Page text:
At a time when anti-vaccine movements are growing and their dangerous consequences have started to attract attention throughout the world, Argentine mass media have not been alien to the immunization debate. At times they have had a positive impact, while at others, not so much.
Quantifying the social impact of any discipline is not easy, and public relations is no exception. Globally, when it comes to establishing specific parameters to properly measure social impact, there are still “gray zones.”
Nonetheless, as communication professionals, we should strive to achieve objective outputs with every strategy and tool we use. It starts with reaching a single reader, viewer or follower, and can extend far into the collective social conscience. Even though the impact is unpredictable, this communication ultimately provides access to information that can be quantified and valued in any number of ways:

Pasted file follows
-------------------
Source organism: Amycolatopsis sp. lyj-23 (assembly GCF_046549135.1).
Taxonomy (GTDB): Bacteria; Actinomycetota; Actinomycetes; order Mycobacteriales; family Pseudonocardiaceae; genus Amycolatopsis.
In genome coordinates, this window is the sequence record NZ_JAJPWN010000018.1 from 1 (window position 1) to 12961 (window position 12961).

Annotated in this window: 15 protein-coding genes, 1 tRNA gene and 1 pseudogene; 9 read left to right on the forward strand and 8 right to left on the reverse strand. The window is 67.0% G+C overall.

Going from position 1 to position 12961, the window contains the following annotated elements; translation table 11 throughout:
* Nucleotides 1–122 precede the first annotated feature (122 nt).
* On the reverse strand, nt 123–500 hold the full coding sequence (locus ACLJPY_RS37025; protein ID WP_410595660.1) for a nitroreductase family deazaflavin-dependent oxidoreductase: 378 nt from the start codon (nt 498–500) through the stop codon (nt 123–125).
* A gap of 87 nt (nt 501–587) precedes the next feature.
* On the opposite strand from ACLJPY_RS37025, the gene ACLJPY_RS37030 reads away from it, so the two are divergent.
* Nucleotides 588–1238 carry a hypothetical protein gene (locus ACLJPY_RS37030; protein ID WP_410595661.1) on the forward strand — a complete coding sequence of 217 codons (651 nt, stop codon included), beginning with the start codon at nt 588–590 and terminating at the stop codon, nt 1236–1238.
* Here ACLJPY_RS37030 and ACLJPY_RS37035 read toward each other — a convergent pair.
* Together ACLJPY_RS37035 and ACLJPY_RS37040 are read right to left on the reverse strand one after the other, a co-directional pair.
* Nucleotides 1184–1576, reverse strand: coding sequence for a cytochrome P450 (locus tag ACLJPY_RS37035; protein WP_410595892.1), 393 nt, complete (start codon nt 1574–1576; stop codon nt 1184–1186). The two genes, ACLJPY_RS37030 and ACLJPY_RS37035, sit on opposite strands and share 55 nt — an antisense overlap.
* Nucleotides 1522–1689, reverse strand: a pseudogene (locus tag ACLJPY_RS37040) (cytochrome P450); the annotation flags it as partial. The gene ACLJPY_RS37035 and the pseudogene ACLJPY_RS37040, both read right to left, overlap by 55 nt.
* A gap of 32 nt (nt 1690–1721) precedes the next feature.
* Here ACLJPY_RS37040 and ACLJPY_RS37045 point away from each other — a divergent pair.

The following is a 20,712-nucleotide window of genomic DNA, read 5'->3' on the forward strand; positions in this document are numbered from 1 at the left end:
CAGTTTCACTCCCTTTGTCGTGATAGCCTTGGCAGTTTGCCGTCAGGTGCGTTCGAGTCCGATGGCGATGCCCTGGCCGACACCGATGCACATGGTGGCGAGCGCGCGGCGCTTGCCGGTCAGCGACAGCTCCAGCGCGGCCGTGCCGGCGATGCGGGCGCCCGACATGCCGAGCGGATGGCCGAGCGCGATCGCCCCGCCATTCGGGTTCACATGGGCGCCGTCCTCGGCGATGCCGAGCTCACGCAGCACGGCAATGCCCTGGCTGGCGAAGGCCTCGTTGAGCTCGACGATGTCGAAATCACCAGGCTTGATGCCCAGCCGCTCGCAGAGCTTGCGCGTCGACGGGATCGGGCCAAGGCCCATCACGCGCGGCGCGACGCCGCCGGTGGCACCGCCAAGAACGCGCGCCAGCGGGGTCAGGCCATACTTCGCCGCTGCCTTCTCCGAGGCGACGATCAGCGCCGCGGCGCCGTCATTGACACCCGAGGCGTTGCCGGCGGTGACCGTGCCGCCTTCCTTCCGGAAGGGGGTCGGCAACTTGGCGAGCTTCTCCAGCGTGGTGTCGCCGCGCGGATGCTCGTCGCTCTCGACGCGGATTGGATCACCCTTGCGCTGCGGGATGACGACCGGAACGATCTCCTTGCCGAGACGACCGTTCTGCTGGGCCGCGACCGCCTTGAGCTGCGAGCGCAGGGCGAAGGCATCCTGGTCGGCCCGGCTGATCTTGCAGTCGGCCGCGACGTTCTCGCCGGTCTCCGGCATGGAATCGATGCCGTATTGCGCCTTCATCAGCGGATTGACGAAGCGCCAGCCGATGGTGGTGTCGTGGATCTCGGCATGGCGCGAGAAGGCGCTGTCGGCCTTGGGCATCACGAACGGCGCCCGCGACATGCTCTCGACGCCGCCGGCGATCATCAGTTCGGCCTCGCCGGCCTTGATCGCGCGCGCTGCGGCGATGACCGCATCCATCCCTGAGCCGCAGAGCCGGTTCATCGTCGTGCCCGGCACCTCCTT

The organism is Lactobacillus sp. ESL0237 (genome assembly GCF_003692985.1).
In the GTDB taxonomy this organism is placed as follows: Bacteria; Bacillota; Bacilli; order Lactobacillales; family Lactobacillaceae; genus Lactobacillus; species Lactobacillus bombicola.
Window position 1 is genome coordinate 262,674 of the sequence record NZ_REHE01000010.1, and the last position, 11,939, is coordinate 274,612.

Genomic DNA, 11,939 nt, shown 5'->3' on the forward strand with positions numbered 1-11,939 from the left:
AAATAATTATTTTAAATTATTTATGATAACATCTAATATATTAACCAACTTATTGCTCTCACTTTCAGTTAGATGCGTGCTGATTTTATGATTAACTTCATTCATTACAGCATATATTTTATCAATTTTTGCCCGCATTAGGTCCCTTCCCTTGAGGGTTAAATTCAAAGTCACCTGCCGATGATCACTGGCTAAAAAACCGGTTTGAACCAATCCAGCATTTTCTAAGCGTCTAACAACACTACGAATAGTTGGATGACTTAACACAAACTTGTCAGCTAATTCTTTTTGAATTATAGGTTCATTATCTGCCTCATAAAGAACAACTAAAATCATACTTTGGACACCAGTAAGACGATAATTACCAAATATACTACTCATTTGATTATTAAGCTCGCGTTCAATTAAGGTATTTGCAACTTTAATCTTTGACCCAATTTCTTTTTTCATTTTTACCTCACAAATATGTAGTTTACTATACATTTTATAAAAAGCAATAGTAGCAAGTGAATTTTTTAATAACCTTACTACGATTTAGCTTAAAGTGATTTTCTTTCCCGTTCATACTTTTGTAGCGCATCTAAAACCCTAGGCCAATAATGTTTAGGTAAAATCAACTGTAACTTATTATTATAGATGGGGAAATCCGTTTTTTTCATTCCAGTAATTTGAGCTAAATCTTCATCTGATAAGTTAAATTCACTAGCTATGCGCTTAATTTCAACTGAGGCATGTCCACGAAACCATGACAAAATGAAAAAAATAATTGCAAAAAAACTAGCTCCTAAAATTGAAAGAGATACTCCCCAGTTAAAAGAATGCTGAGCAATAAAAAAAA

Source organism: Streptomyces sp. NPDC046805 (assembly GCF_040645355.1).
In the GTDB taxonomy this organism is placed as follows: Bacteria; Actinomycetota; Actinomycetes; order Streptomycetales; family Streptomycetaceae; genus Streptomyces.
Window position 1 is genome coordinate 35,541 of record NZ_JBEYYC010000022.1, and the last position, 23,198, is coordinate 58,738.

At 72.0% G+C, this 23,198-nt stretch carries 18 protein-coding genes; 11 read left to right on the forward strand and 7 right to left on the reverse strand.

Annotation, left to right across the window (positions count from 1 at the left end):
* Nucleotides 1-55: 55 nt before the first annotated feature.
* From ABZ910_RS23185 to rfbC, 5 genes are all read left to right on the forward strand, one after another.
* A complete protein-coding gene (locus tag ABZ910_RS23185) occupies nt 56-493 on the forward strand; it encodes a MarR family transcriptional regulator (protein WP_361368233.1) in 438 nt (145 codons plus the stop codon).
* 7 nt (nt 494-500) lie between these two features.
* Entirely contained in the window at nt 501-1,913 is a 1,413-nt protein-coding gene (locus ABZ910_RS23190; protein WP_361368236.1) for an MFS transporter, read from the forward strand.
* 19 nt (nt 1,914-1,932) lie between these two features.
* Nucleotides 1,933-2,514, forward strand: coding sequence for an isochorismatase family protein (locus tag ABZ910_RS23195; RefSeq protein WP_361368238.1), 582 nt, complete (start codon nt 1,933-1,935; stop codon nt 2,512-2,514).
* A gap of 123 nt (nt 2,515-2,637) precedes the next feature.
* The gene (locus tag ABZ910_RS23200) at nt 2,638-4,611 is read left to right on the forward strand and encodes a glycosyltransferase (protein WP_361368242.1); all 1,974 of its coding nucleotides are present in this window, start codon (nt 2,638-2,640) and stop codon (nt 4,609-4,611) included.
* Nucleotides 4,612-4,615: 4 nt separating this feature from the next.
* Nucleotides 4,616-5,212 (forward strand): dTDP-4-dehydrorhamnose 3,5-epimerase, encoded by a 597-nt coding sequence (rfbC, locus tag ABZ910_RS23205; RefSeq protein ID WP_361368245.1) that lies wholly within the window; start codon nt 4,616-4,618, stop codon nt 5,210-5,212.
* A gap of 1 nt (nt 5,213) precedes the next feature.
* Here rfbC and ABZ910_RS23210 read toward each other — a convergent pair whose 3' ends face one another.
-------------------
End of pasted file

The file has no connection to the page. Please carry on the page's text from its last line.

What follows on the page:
As the saying goes, “we are what we eat.” Because of this, or perhaps due to the increasing amount of scientific evidence regarding the impact of food on health, over the recent months, the Argentine media has been reporting different news related to several aspects of our daily diet. Due to the increase in reports, the media has gradually been putting the debate about the impact of food on health on the local agenda.
At least not Down Under. Today’s post comes to us from John Seng, Founder and CEO of GLOBALHealthPR US Partner and Chair, Spectrum.
Traveling down the south coast of Australia following our GLOBALHealthPR annual meeting several weeks ago, I stopped in at a NewsPower store in Bateman’s Bay to look for a souvenir or two for family members, plus to satisfy a little curiosity about what Aussies read today.
On entering, what immediately struck me were wall after wall of consumer magazines, arranged like so many modern art mosaics.